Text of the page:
There were many villains in the England dressing-room but none was bigger than coach Andy Flower, Kevin Pietersen said as he launched a fresh attack on the man he blames for master-minding a covert operation to get rid of him.
The coach didn't like me. Coach wanted me out. At any opportunity that he got he would collect his notes and he'd eventually get me one day
Forty-eight hours of Flower-bashing did not seem enough to satisfy Pietersen as even when he was asked about his so-called 'back-stabbing' team mates or the England and Wales Cricket Board's desire to produce "choir boy" players, the 34-year-old turned the focus back to his nemesis-in-chief.
Asked if things turned sour with his team mates due to a clash of personalities or jealousy, Pietersen said: "We'll leave the team mates out of this for now and we'll just talk about the coach (Flower).
"The coaching issue was a big issue. The coach didn't like me. Coach wanted me out. At any opportunity that he got he would collect his notes and he'd eventually get me one day. It's incredibly unfortunate that it ended the way it ended."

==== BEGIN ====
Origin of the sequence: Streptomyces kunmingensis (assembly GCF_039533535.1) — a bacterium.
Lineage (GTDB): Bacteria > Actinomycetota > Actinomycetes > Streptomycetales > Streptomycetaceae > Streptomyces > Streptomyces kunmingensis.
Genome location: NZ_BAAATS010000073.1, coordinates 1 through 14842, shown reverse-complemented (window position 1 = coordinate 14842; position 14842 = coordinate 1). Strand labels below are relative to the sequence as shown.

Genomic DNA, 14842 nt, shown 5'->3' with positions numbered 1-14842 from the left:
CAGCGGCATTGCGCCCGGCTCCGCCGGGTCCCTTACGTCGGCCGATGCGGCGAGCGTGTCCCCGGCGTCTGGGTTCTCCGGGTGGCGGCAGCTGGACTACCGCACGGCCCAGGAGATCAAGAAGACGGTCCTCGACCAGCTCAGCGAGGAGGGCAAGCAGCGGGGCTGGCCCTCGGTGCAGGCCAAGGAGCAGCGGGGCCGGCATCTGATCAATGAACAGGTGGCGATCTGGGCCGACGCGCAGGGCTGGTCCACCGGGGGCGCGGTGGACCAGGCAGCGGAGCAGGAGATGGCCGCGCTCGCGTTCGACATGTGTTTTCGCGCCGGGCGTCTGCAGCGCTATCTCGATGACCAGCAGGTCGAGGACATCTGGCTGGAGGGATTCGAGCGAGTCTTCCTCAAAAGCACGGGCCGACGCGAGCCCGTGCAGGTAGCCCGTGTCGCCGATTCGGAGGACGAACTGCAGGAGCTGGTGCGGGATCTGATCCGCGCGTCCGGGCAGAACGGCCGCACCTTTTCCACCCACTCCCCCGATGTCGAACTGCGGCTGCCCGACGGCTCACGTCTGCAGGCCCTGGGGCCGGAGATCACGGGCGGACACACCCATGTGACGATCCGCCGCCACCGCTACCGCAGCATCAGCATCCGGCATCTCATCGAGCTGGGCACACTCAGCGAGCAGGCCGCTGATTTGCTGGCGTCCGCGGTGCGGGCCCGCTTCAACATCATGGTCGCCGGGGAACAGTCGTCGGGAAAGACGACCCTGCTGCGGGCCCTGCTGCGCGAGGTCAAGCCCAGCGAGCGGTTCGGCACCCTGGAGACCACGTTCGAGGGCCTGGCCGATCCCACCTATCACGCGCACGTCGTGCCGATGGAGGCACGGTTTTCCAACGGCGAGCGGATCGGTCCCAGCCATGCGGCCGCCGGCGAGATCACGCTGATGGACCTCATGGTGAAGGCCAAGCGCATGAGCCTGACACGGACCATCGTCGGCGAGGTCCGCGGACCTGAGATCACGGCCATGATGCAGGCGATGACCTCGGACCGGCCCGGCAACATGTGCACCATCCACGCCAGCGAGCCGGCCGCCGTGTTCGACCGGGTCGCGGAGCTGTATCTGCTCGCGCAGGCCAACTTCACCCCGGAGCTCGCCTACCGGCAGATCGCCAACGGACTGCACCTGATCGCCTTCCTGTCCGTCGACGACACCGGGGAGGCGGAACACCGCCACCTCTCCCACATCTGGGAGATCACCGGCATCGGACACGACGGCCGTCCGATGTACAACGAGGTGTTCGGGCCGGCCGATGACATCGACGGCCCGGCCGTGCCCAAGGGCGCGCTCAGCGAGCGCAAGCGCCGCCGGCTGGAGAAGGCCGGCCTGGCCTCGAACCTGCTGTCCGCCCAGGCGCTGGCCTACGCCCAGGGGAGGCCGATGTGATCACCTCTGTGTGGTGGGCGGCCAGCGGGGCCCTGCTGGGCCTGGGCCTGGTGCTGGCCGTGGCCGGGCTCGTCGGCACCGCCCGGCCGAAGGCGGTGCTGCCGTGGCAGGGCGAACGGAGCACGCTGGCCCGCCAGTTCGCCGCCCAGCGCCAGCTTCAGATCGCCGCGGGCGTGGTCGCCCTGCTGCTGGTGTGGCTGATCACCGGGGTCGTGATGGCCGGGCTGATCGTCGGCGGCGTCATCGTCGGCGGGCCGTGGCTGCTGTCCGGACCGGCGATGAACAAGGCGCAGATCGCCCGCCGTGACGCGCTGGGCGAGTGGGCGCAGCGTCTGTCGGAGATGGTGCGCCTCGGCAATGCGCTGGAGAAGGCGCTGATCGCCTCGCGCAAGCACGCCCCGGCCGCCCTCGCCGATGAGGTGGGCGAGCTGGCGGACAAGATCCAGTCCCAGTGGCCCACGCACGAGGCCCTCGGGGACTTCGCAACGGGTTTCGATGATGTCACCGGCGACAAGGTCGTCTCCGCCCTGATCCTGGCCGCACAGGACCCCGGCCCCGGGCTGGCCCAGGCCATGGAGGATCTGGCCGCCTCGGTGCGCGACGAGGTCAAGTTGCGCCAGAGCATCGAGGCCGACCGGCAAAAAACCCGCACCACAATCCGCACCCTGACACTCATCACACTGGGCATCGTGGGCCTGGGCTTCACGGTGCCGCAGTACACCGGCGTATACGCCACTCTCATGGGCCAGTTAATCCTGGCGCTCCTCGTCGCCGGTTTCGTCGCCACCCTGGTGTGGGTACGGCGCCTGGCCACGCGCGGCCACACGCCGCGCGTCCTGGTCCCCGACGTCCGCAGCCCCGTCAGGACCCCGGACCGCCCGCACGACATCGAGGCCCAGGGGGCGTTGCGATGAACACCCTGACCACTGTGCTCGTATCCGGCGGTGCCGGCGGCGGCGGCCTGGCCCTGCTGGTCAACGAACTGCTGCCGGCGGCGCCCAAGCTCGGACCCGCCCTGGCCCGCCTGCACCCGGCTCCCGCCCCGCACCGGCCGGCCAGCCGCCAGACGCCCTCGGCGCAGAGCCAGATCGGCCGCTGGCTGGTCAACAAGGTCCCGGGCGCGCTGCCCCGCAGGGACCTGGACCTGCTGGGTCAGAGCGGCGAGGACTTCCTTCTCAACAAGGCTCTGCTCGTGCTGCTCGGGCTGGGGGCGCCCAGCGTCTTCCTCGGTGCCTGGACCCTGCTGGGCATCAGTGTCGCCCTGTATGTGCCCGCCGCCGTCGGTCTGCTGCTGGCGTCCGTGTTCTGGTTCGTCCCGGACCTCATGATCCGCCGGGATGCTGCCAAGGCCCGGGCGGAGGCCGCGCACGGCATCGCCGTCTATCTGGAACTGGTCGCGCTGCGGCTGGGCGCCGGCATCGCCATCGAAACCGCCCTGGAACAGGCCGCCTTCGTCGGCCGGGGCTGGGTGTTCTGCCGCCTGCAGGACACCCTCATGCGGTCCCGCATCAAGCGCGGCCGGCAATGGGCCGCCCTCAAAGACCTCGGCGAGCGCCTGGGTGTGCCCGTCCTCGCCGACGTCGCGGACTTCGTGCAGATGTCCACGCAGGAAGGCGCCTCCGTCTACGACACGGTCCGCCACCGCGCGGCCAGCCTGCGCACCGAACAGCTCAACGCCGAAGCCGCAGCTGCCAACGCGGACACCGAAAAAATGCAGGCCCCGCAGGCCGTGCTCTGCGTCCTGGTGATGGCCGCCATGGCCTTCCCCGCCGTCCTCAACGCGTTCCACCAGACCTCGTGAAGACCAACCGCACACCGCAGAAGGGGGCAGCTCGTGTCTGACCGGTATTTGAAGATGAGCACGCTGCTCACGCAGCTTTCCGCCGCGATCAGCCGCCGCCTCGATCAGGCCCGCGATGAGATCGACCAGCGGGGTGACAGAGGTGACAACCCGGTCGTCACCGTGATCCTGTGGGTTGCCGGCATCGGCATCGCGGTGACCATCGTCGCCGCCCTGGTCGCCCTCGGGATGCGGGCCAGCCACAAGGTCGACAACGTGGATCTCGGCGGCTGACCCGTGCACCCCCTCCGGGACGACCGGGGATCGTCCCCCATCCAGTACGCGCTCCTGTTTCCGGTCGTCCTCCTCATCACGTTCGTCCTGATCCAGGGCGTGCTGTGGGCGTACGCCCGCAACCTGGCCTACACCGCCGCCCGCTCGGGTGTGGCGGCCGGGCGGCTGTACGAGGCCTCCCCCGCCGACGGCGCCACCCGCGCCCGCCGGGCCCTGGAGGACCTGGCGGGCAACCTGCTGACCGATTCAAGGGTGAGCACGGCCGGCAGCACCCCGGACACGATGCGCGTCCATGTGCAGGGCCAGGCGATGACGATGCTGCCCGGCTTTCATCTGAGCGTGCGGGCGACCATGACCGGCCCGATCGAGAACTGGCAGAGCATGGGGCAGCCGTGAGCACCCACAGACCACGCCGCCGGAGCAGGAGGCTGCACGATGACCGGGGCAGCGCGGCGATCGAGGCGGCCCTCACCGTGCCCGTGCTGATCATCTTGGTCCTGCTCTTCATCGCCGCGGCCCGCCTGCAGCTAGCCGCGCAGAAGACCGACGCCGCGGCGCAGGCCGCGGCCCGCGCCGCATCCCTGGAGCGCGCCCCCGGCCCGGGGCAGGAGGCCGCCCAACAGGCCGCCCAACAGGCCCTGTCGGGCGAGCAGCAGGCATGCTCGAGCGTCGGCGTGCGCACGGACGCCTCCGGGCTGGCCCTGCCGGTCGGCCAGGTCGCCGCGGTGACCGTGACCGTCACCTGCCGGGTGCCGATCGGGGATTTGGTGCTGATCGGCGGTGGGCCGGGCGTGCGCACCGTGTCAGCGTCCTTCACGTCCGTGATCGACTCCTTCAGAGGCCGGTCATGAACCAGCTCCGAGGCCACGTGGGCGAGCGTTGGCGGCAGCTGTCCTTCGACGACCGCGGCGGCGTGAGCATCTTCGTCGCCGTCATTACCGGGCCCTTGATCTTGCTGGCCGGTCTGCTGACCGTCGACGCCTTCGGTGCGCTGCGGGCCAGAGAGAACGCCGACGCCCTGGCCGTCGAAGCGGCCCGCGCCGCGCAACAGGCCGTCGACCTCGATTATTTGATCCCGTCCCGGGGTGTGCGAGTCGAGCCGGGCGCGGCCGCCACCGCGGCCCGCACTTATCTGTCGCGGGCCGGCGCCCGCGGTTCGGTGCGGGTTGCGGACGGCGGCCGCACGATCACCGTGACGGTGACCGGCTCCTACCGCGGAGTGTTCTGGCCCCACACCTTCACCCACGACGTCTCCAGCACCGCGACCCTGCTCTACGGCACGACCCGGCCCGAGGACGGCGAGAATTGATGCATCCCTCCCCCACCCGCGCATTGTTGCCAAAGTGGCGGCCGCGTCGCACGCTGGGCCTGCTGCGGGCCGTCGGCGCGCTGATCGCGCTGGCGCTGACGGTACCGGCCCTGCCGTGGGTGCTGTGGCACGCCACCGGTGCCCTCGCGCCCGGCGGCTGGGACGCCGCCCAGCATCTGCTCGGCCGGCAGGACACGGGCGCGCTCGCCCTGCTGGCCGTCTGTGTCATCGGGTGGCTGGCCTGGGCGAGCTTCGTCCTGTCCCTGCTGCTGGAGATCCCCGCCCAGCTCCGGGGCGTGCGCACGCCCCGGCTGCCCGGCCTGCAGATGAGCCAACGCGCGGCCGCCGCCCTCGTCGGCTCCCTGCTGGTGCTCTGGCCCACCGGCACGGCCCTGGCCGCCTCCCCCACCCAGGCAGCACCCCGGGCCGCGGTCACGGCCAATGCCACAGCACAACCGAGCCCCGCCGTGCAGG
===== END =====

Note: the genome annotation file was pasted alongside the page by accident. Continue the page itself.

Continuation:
Pietersen accused wicketkeeper Matt Prior and bowlers Stuart Broad, Graeme Swann and James Anderson of forming a clique which made life miserable for other members of the team due to their bullying tactics.
But South-African born Pietersen was adamant that it was Flower who "let that clique grow like a bad weed and choke our team".
"The team mates played a part in it because they were allowed to play a part in it. But a decent man manager, a decent coach would have sorted the situation out and none of this would ever have happened," added Pietersen on the eve of the publication of his explosive biography.
"If a great coach was in charge of England, none of this would have happened."
Flower led England to the top of the world test rankings for a year from August 2011, master-minded three Ashes series victories and was coach when they won the World Twenty20 in 2010.